The Seven-Sided Market

 | Apr 21, 2014 | 4:00 PM EDT  | Comments
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Stock quotes in this article:

z

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gild

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FB

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clx

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sbux

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ba

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nflx

It's not just Zillow (Z) that's putting in a good show today. We are also seeing some lift from longtime sufferer Gilead (GILD), with chatter that its hepatitis C formulation, Sovaldi, is selling better than expected. That's helping the biotechs -- as is Sarepta (SRPT) -- in the same way that Zillow and Facebook (FB) are helping the cloud/social/mobile plays.

There's a big debate about whether this market wants value or growth, and while I welcome the debate, I wonder whether it frames the picture correctly. I believe this market has not one, not two, not three, not ever four or five but seven warring factions:

  1. Dividend equivalents (utilities, real estate investment trusts (REITs), Clorox (CLX), Merck (MRK) and, yes, Intel (INTC)).
  2. Senior growth (Starbucks (SBUX), Nike (NKE), Michael Kors (KORS)).
  3. Industrials, transports and aerospace (Boeing (BA), Honeywell International (HON), Caterpillar (CAT), 3M (MMM), Union Pacific (UNP)).
  4. Oil and gas -- these are big enough these days to matter.
  5. Biotechs (with and without earnings plus IPOs).
  6. High price-to-sales techs and IPOs, especially software-as-a-service cloud plays.
  7. International and regional banks.

Within these groups, you have the bond equivalents trading with lower rates, something that makes every group go down, save those dividend-payers and, to a lesser extent, oil if the dollar is going down simultaneously. You have everything else getting hammered unless the rates go higher.

Now if you puzzle this out, it makes no sense except when you think of supply and demand and the customers for it. Of course, if rates go down, you should want to be in the highest growth cohorts, namely, biotech and SAAS cloud/Internet. But it has been the opposite, and while I feel I am a lonely voice in the wilderness, that's because of supply. We have too many of those and too much insider selling, and the FireEye (FEYE)-Splunk (SPLK) situation isn't going to get any better (see my first piece of the day). Google (GOOGL) made this group sinful. Perhaps Netflix (NFLX) can save it. Or Facebook (FB) later this week.

Biotech needs leadership, and both Celgene (CELG) and Gilead (GILD) have patent and competition issues, so they go up one day and down the other.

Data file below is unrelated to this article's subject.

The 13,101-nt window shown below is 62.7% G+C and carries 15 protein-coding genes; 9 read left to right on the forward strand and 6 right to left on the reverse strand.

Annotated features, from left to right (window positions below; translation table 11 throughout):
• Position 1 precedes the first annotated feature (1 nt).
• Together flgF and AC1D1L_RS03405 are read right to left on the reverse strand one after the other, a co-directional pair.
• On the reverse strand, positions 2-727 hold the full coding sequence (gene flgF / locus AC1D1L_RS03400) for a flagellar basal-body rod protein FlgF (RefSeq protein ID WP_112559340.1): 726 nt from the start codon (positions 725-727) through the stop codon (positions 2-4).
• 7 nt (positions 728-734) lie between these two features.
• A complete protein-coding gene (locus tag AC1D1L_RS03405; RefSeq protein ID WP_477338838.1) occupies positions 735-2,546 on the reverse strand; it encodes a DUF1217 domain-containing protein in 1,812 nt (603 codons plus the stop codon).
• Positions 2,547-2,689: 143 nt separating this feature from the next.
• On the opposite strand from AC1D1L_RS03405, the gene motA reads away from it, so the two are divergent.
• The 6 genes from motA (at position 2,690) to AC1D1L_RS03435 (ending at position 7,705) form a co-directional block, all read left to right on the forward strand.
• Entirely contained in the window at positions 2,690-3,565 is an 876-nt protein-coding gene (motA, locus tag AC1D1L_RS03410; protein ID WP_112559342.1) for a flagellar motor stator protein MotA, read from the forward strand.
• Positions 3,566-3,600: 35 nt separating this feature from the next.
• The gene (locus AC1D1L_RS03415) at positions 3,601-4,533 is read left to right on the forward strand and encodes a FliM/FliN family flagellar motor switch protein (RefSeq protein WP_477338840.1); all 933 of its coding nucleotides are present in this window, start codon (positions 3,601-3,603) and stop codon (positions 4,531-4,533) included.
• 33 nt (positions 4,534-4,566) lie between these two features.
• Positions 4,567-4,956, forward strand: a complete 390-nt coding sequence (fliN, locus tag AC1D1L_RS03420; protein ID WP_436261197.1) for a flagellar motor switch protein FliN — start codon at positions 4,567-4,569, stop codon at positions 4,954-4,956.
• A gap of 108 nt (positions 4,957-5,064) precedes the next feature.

The senior growth stocks should be doing reasonably well in a low-growth environment, but the Achilles heels are everywhere: Chipotle Mexican Grill (CMG) and Starbucks with raw costs, Nike (NKE) with cloudy outlook, Kors with a bear case traced out by Herb Greenberg's Reality Check newsletter.

The difficulty here is, how do you view healthcare in the senior growth prism? The HMOs are now suspect, and they can threaten their whole cohort -- see Express Scripts (ESRX). Merck (MRK) and Pfizer (PFE) have devolved into special situations. We need to see more earnings to be sure.

The oils keep going higher, but they are starting to affect retail at the pump. But keep this in mind, some of these, such as Baker Hughes (BHI), Core Laboratories (CLB), Schlumberger (SLB) and EOG (EOG) and Pioneer (PXD) can seem to do no wrong. No one knows what to do with the retailers because of gasoline. We have a long time before we see earnings.

The industrials are guesswork because they are about to report. From the looks of things, General Electric (GE) says they will do well, and they are the "value" stocks people point to, but if you look at their multiples, they are anything but value.

The banks are about meddlesome government versus non-meddlesome government as well as net interest margin concerns. Goldman Sachs (GS) goes down after a blowout quarter because it talks about the Volcker Rule extensively on an upside-surprise call. I wanted to slit my wrists after listening to it. JPMorgan (JPM) is a suicide mission. But Wells Fargo (WFC) and Morgan Stanley (MS) are regarded as off to the races, and who knows what to do with Citigroup (C) because it was good but it is still a ward of the state? Let the bonds tell you what to do.

All of these factions do battle every day under the rubric of value vs. growth. It has almost become the farcical risk-on/risk-off that the traders talked about. The height of that folly was when they actually created ETFs about it!

Of course, there are outliers. There is the push-me-pull-you of Apple (AAPL). There are special situations like Snap-On (SNA). There are defiers of cohorts, like Zillow. But in the end, these seven camps, not the two we are considering, determine the action. Believe me, if it were just value over growth, it wouldn't be so tortured.

Because we are in earnings season, each reported stock can move the cohort. However, the crosscurrents are vicious enough that they can reverse on a dime.

My point: Beware of over-simplifying the situation. You will get hurt if you do. 

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